Vowed To Reinstate The Provinces’ Involvement In The NAP
Prime Minister Shehbaz Sharif on Sunday vowed to reinstate the provinces’ involvement in the National Action Plan (NAP), criticizing the previous administration for what he claimed was their carelessness in carrying out the plan.
The prime minister bemoaned that over the previous four years [when PTI was in power], the provinces’ responsibility in implementing the NAP had been disregarded, which resulted in an upsurge in terrorist actions in the nation as he presided over a meeting on law and order here.
This Function Of The Provinces Will Be Restored
He was cited as saying in a statement, “This function of the provinces will be restored that was lacking during the last four years.”
After a terrorist attack in the December 2014 on the Army Public School in Peshawar, the 20-point NAP was developed.
How The Provinces Had Failed To Carry Out Their Obligations
A top security official explained how the provinces had failed to carry out their obligations as outlined in the NAP.
According to the official who asked to remain anonymous, “…provinces were to make changes to the legal, judicial, police, and madressah systems, outlaw hate speech, assure de-weaponization, and provide specialised training to the civil security services. However, however, nothing of the such has taken place at the provincial level.”
Economic Growth & Law & Order To Be Restored
For the nation to resume its economic growth and law and order to be restored, Prime Minister Sharif stressed that these conditions must be met.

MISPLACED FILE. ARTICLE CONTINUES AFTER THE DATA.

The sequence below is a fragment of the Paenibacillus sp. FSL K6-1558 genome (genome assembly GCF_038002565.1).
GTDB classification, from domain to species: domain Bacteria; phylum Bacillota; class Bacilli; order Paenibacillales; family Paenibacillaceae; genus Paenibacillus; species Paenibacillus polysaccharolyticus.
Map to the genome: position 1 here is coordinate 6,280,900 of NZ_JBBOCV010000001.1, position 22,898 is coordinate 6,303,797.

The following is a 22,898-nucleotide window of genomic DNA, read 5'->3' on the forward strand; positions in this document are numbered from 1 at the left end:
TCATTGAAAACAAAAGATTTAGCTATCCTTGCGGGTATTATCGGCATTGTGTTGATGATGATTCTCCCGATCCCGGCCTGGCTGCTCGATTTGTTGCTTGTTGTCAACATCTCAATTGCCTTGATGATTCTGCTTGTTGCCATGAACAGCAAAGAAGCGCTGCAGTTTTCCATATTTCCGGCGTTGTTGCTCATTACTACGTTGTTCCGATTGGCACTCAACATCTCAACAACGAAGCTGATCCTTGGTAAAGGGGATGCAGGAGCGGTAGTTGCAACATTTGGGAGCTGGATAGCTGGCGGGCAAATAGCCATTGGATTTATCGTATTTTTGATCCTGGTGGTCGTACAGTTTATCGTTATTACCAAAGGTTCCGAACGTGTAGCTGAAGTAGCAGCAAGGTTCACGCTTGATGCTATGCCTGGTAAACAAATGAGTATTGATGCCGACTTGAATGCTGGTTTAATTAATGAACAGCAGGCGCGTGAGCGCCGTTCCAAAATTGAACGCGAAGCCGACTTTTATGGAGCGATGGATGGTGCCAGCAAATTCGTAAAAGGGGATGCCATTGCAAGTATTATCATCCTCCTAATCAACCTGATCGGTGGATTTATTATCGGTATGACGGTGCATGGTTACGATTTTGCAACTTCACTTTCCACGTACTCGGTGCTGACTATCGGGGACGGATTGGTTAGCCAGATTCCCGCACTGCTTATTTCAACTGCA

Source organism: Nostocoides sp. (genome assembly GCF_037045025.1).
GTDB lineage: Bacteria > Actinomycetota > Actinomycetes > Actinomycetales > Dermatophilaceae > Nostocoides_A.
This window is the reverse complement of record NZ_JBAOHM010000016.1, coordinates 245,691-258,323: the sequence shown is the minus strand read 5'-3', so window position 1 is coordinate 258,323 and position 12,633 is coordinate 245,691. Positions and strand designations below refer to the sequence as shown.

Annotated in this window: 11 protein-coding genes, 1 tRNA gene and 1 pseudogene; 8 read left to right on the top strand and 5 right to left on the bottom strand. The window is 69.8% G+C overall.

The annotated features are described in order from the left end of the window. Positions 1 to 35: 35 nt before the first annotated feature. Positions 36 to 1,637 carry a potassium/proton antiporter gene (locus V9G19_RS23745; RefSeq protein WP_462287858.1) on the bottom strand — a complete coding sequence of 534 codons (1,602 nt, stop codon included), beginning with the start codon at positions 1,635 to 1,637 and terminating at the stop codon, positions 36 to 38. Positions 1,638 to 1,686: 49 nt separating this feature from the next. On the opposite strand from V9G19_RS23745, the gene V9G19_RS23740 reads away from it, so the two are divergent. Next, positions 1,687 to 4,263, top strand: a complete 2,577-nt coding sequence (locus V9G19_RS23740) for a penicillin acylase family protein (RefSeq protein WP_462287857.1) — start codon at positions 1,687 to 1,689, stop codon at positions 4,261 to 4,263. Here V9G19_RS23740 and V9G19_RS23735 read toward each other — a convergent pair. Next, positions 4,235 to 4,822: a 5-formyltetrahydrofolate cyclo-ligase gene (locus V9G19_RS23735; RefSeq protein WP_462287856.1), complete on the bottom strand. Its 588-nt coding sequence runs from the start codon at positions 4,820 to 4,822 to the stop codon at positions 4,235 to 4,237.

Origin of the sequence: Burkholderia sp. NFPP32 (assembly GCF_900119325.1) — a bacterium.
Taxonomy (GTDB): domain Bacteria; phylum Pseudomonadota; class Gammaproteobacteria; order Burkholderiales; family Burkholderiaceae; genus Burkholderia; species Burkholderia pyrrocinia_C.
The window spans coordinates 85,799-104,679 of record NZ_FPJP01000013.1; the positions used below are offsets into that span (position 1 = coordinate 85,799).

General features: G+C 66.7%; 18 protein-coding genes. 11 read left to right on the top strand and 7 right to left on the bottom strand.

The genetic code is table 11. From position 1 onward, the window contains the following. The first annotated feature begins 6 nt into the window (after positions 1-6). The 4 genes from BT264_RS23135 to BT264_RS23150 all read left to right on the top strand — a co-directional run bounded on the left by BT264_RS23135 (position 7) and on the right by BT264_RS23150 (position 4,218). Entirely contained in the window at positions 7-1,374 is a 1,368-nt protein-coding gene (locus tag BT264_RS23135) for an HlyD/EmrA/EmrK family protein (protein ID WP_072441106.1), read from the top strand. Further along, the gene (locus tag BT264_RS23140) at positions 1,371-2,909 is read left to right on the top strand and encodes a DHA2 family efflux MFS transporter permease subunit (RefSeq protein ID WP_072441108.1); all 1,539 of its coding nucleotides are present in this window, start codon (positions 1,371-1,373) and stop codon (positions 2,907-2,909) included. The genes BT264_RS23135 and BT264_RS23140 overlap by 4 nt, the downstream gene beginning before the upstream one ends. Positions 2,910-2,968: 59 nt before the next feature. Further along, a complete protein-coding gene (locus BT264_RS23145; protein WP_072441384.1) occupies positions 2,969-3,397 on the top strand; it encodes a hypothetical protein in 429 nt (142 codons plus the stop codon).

He claimed that the entire country supported the armed forces and law enforcement organisations and was united in its anti-terrorism message.
He promised never to compromise on Pakistan’s security and defence and stated that the struggle against terrorism would continue until the threat was eradicated.
During the conference, the implementation of the measures to stop the financing of terrorism as well as pertinent laws were examined.
Regarding the execution of the Financial Action Task Force (FATF) action plan, the prime minister commended the performance of the law enforcement agencies.
A team from the Paris-based FATF will travel to Pakistan in October to confirm compliance before formally removing it from the “grey list.” The FATF recently reported that Pakistan had executed the two action plans provided to it.
Pakistan was added to the “grey list” by the FATF, a coalition of 37 nations that includes the US, the Gulf Cooperation Council, and the European Commission.
Islamabad was given a list of 27 requirements that must be met in order for it to be removed on the grey list, which is made up of nations that have a high risk of money laundering and what the FATF considers supporting terrorism. Exiting the grey list was one of the requirements the IMF imposed for Pakistan’s $6 billion bailout programme.